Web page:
Monday, November 24, 2014

Germany Steps Up

WASHINGTON, DC – Since the start of his first administration, US President Barack Obama has repeated a simple mantra concerning other countries: “With power comes responsibility.” France has demonstrated repeatedly that it understands and accepts this responsibility; Germany may now be following suit.

Several weeks ago, German President Joachim Gauck’s opening address to the 50th annual Munich Security Conference reflected on the Federal Republic’s evolution over those five decades, a period that gave rise to “a good Germany, the best we have ever known.” And, because Germany benefits more than most countries from the current open, value-based international order, it has, Gauck said, a greater responsibility to defend and extend that order.

Gauck’s speech reflected the thinking in an important new report, entitled New Power, New Responsibility, released by the Stiftung Wissenschaft und Politik and the German Marshall Fund of the United States. The report – the product of several months of debate within the German foreign-policy and security community – identifies Germany’s current values and interests as a commitment to “human dignity, freedom, democracy, the rule of law, and to an international order that is based on universal norms.” As Gauck proclaimed, Germany’s “overriding strategic objective” must be the “preservation and continued adaptation” of this order.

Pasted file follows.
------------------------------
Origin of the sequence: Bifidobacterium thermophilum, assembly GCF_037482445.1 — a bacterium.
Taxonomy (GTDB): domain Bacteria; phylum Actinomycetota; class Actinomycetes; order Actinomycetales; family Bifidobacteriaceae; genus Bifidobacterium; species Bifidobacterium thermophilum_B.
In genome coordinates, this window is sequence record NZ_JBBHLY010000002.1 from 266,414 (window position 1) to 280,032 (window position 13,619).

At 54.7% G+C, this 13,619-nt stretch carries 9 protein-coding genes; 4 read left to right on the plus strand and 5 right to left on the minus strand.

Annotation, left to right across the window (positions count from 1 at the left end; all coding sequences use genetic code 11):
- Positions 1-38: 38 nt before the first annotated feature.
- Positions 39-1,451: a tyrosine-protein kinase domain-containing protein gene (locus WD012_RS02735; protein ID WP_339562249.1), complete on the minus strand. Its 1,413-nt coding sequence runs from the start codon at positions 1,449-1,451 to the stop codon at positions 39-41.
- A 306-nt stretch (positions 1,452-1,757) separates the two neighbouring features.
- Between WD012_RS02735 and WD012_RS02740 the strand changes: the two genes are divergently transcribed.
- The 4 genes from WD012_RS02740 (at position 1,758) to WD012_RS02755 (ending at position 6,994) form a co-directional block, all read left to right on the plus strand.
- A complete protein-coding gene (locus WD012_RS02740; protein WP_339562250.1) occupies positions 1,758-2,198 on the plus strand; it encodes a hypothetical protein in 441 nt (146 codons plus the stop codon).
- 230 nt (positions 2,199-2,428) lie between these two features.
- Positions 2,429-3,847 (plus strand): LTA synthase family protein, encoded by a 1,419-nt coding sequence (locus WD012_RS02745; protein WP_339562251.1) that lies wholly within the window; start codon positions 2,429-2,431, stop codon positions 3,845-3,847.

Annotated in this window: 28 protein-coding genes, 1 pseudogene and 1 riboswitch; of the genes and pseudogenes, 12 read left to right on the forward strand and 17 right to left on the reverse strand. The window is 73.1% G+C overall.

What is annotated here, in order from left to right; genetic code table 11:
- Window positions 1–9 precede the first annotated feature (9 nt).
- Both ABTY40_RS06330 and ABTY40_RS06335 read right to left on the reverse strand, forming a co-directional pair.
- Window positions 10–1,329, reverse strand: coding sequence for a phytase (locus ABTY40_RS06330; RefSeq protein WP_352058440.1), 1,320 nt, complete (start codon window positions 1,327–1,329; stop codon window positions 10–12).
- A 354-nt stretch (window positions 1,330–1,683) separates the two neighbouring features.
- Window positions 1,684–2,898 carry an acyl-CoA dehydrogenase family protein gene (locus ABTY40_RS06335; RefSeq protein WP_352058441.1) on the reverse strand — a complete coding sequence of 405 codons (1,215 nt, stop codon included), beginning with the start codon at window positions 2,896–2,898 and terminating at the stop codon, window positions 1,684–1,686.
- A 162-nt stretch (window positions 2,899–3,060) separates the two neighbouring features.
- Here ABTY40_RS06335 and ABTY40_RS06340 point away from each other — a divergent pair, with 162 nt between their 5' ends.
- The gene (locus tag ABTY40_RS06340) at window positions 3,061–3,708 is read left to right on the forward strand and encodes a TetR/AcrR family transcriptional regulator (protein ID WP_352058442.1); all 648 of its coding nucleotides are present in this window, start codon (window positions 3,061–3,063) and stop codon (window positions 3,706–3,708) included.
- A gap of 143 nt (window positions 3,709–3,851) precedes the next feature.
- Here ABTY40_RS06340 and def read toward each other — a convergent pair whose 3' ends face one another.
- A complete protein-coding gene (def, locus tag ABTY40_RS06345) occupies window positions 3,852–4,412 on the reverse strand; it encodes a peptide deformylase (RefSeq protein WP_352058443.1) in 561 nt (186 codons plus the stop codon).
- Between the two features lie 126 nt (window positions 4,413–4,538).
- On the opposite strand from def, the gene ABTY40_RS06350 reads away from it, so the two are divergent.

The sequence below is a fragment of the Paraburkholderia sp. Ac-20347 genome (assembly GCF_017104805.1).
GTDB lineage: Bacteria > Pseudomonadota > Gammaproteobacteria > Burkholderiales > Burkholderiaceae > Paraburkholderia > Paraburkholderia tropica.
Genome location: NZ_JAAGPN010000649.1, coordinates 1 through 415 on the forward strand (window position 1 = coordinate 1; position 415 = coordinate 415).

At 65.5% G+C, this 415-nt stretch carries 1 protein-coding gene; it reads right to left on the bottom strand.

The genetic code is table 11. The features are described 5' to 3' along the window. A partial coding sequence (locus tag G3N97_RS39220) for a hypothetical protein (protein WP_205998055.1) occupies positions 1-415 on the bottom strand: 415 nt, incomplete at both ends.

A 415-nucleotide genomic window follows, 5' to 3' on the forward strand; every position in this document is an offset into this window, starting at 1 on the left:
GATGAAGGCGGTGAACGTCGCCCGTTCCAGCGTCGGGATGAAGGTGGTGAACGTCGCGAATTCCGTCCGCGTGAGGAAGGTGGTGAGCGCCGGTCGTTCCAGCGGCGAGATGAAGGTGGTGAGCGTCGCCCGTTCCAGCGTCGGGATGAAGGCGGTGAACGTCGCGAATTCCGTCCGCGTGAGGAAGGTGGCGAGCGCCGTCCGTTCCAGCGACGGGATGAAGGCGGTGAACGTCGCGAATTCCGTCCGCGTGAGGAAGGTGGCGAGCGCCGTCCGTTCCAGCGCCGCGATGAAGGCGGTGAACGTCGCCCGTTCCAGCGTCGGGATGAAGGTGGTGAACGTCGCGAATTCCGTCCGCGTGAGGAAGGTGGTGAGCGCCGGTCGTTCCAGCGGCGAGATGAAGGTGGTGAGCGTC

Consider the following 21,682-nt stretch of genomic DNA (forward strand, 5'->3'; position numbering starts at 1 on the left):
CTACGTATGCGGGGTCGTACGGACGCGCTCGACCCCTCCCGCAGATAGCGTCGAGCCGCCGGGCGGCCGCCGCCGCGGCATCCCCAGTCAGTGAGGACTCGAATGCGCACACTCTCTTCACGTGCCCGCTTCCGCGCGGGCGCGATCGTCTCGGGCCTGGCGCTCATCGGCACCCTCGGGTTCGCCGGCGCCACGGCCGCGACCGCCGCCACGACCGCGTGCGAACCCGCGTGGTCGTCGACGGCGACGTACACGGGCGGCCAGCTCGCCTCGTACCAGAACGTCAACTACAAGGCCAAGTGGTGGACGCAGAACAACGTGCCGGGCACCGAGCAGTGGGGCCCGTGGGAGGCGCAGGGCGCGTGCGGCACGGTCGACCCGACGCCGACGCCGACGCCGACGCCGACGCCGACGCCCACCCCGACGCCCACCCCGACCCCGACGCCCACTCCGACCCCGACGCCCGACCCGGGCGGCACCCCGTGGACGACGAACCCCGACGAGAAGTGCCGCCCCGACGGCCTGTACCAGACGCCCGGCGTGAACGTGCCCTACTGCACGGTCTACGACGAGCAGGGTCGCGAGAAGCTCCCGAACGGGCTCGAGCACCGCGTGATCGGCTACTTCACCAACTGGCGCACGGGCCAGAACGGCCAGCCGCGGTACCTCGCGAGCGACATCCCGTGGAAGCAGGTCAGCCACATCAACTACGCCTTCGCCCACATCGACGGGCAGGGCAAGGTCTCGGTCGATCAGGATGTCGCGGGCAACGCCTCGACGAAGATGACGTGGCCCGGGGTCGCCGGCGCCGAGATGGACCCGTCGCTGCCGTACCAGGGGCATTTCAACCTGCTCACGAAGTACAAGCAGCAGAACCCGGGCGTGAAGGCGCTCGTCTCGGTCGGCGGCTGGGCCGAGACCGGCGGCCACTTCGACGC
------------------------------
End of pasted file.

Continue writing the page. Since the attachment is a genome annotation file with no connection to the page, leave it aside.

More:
To achieve this objective, Germany must become a “shaping power,” a state with the ability to solve problems and resolve conflicts affecting all or part of the international community. The traditional determinants of states’ power relative to other states – geography, demography, economic heft, and military might, coupled with the availability of resources and technological proficiency – remain important; but they are often insufficient to confer actual influence in international politics. A shaping power builds relationships and invests in institutions that allow it to work well with others and to create and mobilize “coalitions and networks of like-minded states.”

As a shaping power with an enormous stake in preserving and extending the openness of the international system, Germany has a special responsibility to help integrate new global powers into that system. Here is where things get interesting.

Germany has long sought a seat on the United Nations Security Council, making common cause with Japan, Brazil, and India. But New Power, New Responsibility suggests a different path, arguing for the reform of the Security Council in a way that would merge the French and British seats into a permanent European seat in a “slightly enlarged circle of permanent members,” while also ensuring European representation among the non-permanent members.

Under this scenario, Germany would play a role in global peace and security through the European seat, as well as serving as a periodic rotating member. Moreover, Germany recognizes the need to consolidate Europe’s voting power and reduce the number of European seats in other global institutions, such as the International Monetary Fund and the World Bank, to make room for emerging powers.

This renewed commitment to a strong and united Europe is the second pillar of a twenty-first-century German foreign policy. New Power, New Responsibility calls for “deepening” the European Union through measures that would include democratizing EU financial decision-making by directly engaging national parliamentarians and exchanging tighter European fiscal constraints on member governments’ budgets for a European banking union, a eurozone budget, and Eurobonds.